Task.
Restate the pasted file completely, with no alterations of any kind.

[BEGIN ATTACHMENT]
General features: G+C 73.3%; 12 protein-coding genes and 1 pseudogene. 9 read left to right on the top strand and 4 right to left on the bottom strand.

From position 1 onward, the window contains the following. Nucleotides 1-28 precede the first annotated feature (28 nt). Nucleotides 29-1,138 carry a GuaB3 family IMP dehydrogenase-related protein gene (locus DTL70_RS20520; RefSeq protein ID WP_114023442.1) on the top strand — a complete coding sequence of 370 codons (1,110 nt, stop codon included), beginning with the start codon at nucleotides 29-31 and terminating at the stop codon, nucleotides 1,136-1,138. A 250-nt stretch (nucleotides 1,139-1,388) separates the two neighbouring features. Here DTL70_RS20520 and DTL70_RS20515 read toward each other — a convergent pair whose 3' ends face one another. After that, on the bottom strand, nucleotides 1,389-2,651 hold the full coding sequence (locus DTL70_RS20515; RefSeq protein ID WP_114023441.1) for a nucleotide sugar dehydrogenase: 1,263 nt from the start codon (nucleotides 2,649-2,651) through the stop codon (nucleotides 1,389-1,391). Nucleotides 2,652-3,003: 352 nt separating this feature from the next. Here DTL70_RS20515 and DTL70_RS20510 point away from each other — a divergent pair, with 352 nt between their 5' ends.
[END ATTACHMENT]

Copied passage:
General features: G+C 73.3%; 12 protein-coding genes and 1 pseudogene. 9 read left to right on the top strand and 4 right to left on the bottom strand.

From position 1 onward, the window contains the following. Nucleotides 1-28 precede the first annotated feature (28 nt). Nucleotides 29-1,138 carry a GuaB3 family IMP dehydrogenase-related protein gene (locus DTL70_RS20520; RefSeq protein ID WP_114023442.1) on the top strand — a complete coding sequence of 370 codons (1,110 nt, stop codon included), beginning with the start codon at nucleotides 29-31 and terminating at the stop codon, nucleotides 1,136-1,138. A 250-nt stretch (nucleotides 1,139-1,388) separates the two neighbouring features. Here DTL70_RS20520 and DTL70_RS20515 read toward each other — a convergent pair whose 3' ends face one another. After that, on the bottom strand, nucleotides 1,389-2,651 hold the full coding sequence (locus DTL70_RS20515; RefSeq protein ID WP_114023441.1) for a nucleotide sugar dehydrogenase: 1,263 nt from the start codon (nucleotides 2,649-2,651) through the stop codon (nucleotides 1,389-1,391). Nucleotides 2,652-3,003: 352 nt separating this feature from the next. Here DTL70_RS20515 and DTL70_RS20510 point away from each other — a divergent pair, with 352 nt between their 5' ends.